On Friday, April 12, the announcement was made by the Chancellor of The City University of New York that he was planning to step down from this post this coming summer. Matthew Goldstein, who has held this position since 1999 said in a letter to the members of the CUNY community that “Serving this exceptional university alongside so many extraordinary colleagues has been the greatest privilege of my professional life.”
In an interview with the New York Times, he said that having been the longest-serving chancellor by far, he felt the time was right to leave. “I had an agenda that was in my mind when I first accepted the invitation to do the job, and we have succeeded beyond that agenda, things I never envisaged we would be able to do,” he said.
As a figure that has received accolades and plaudits from the CUNY community and the media for effectively revamping the CUNY system and labeled as a “great public servant”, Dr. Goldstein, 71, said in his letter, “Today CUNY is a transformed institution, re-energized by the creative, dedicated work of professionals across our 24 colleges and professional schools. A CUNY degree is highly valued in the marketplace of careers and ideas. I am extremely proud of the essential role the University plays in the well-being of our city, state, and nation, as well as the continued contributions of our accomplished graduates.”
With an eye towards vastly expanding the city’s public college system and setting out to raise its prestige with a new honors college and other measures, Goldstein faced formidable challenges when he first began his rein in 1999. He and his revived board of trustees proposed the termination of an open admissions policy to four-year schools, which had severely stymied CUNY’s ability to provide a first class education and to attract top students. Despite strident objections from faculty members and key administrators, Goldstein succeeded in implementing this policy and soon after, academically superior students began applying to CUNY.
As mentioned in the New York Times, when Dr. Goldstein assumed the CUNY chancellorship in 1999, a mayoral task force had just categorized CUNY as “an institution adrift.” The task force called for the university’s total restructuring, to transform it from a confederation of loosely affiliated institutions into a coherent entity with more consistent standards and effective practices. Benno Schmidt, a former Yale president and an author of the report, later said of CUNY, “The word chaotic doesn’t even begin to describe it; it’s moribund.”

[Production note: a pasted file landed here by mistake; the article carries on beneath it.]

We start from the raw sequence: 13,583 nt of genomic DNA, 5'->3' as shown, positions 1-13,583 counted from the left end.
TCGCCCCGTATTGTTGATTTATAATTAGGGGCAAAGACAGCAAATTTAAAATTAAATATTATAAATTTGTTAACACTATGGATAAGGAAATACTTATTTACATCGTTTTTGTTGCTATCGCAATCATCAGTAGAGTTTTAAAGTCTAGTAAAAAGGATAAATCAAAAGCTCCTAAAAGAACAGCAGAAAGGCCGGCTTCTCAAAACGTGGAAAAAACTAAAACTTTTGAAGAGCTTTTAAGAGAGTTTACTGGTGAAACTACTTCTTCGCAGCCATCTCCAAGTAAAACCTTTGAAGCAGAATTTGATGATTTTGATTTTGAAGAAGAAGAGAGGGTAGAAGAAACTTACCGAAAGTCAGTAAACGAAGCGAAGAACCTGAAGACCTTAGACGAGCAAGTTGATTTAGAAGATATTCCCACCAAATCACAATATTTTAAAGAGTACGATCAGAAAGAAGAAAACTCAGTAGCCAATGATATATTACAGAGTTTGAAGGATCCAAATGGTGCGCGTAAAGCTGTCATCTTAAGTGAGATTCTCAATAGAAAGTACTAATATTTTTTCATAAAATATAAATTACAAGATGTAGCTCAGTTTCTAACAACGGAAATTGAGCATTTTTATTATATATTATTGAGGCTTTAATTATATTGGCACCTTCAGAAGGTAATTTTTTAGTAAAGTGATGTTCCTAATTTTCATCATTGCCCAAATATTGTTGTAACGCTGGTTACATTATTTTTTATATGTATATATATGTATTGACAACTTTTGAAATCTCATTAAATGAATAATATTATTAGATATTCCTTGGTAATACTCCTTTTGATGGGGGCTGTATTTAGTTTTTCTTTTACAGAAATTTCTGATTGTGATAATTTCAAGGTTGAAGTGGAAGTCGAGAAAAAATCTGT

Goldstein is proud to say that he is “the first CUNY graduate to lead the University (City College, Class of 1963).” He adds that, “I take enormous pride in what we have accomplished, together, to ensure an unparalleled educational experience for every CUNY student.”
Because Dr. Goldstein’s main priority was to raise the admissions standards at CUNY’s top five four-year colleges — Baruch, Brooklyn, City, Hunter and Queens — it has resulted in the average SAT scores of freshmen rising to 1147 last year from 998 in 1999, according to CUNY.
“The results of our emphasis on high standards, academic rigor, and student preparation—including our strengthened partnership with the New York City Department of Education—have been record enrollments, increased graduation rates, and more and more high-achieving students coming to CUNY. These students have the benefit of more than 2,000 additional full-time faculty members hired over the last 14 years, whose talents have greatly enhanced our core academic areas,” he continues in his resignation letter.
The New York Times also reports that in addition to adding more than 2000 full time faculty positions, Dr. Goldstein also opened new schools and initiated new degree programs, including the Macaulay Honors College, which began luring some of the city’s top public school graduates, including one winner of the nationwide Intel Science Talent Search; a school of public health; a graduate program in journalism; and a new community college meant to keep students on track toward a degree.